Source: Acatoday.com. January 30, 2020


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Electric Bikes and Scooters Associated with Severe Injuries

Electric bikes (commonly referred to as "E-bikes") and powered scooters are growing in popularity and as a result, their associated injuries are on the rise.† Unfortunately, the pattern of injuries resulting from the use of these powered wheeled devices is more severe than their non-electric and non-powered counterparts.† According to 2000 to 2017 data from the US National Electronic Injury Surveillance System, the injury data showed:†

  • E-bike injuries were more likely include internal injuries and require hospital admission
  • E-bike injuries were more than 3 times more likely to involve a collision with a pedestrian than either pedal bicycles or powered scooters
  • E-bike injuries have been increasing dramatically, especially among older persons
  • Powered scooter injuries were nearly 3 times more likely to result in concussion†

Be smart and be aware.† If you decide to use an electric/powered scooter or bike, be cautious and wear the appropriate safety equipment, including a properly fitted helmet as well as knee, elbow and if applicable, wrist guards.† Eye protection and appropriate clothing should additionally be considered.†

Did you know doctors of chiropractic are specifically trained in the diagnosis and care of soft tissue injuries?† If you have sustained an injury from an E-bike, scooter or any other wheeled equipment, call us today!† We can quickly diagnosis and care for you and your injury, getting you back to healthy and happy, safely and quickly!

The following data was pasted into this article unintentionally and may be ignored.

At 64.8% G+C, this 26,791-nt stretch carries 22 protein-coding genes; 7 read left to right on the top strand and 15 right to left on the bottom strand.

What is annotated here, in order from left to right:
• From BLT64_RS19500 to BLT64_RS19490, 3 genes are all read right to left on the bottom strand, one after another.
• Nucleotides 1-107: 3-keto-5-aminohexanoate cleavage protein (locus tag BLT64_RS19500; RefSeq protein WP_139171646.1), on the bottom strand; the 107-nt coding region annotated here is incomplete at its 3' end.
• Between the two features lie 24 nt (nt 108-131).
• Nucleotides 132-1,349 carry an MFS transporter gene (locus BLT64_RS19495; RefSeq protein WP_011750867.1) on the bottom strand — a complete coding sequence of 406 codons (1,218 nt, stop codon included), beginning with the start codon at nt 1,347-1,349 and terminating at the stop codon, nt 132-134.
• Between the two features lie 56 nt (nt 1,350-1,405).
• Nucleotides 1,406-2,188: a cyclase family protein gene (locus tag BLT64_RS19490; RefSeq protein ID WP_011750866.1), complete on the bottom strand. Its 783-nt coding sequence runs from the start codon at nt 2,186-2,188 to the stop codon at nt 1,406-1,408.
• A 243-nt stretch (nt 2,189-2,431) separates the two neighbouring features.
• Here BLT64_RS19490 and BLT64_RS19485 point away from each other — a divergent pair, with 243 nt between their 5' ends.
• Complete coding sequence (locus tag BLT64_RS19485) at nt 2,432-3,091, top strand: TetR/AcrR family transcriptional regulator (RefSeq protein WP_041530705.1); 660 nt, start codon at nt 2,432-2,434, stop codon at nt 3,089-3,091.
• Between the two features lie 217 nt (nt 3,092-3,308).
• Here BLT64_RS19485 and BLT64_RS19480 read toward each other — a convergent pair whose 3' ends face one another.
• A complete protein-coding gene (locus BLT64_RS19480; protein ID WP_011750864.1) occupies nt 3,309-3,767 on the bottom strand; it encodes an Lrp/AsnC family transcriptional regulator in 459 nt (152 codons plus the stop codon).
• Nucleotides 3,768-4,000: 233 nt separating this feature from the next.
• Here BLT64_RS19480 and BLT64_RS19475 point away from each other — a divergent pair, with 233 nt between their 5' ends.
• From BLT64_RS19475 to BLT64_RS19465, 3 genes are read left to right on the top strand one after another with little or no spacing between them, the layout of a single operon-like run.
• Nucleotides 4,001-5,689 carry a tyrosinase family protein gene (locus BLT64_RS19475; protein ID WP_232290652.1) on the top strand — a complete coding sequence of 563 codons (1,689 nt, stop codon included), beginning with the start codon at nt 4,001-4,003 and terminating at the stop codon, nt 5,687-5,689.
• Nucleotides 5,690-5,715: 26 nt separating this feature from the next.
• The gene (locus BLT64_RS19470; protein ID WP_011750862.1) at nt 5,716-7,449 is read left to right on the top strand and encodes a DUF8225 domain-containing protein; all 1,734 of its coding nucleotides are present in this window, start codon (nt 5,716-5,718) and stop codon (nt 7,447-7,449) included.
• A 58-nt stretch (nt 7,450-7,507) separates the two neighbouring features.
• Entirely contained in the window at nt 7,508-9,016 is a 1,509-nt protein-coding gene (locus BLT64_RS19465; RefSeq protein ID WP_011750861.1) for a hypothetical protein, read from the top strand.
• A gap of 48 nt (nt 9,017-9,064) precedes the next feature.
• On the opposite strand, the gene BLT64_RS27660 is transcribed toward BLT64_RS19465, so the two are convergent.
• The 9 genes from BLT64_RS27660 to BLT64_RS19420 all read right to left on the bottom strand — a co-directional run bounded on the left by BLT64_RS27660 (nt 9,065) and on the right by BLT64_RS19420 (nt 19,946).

Author: ChiroPlanet.com
Source: Injury Prevention, online November 11, 2019.


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Most Sustained Weight Loss Lowers Womenís Breast Cancer Risk

Women 50 years and older who lose a modest amount of weight and keep it off can reduce their risk for acquiring breast cancer, according to researchers.† Researchers set out to identify if weight loss in women 50+ would reduce their risk of breast cancer.† Weight loss was defined as 4 pounds or more lost and maintained over a 10-year period. Data from more than 180,000 women was evaluated.† Compared with women with stable weight during study period, women with sustained weight loss had a lower risk of breast cancer.† Researchers concludes, "These results suggest that sustained weight loss, even modest amounts, is associated with lower breast cancer risk for women aged ≥50 years. Breast cancer prevention may be a strong weight loss motivator for the two-thirds of American women who are overweight or obese."

Author: ChiroPlanet.com
Source: Journal of the National Cancer Institute, online December 17, 2019.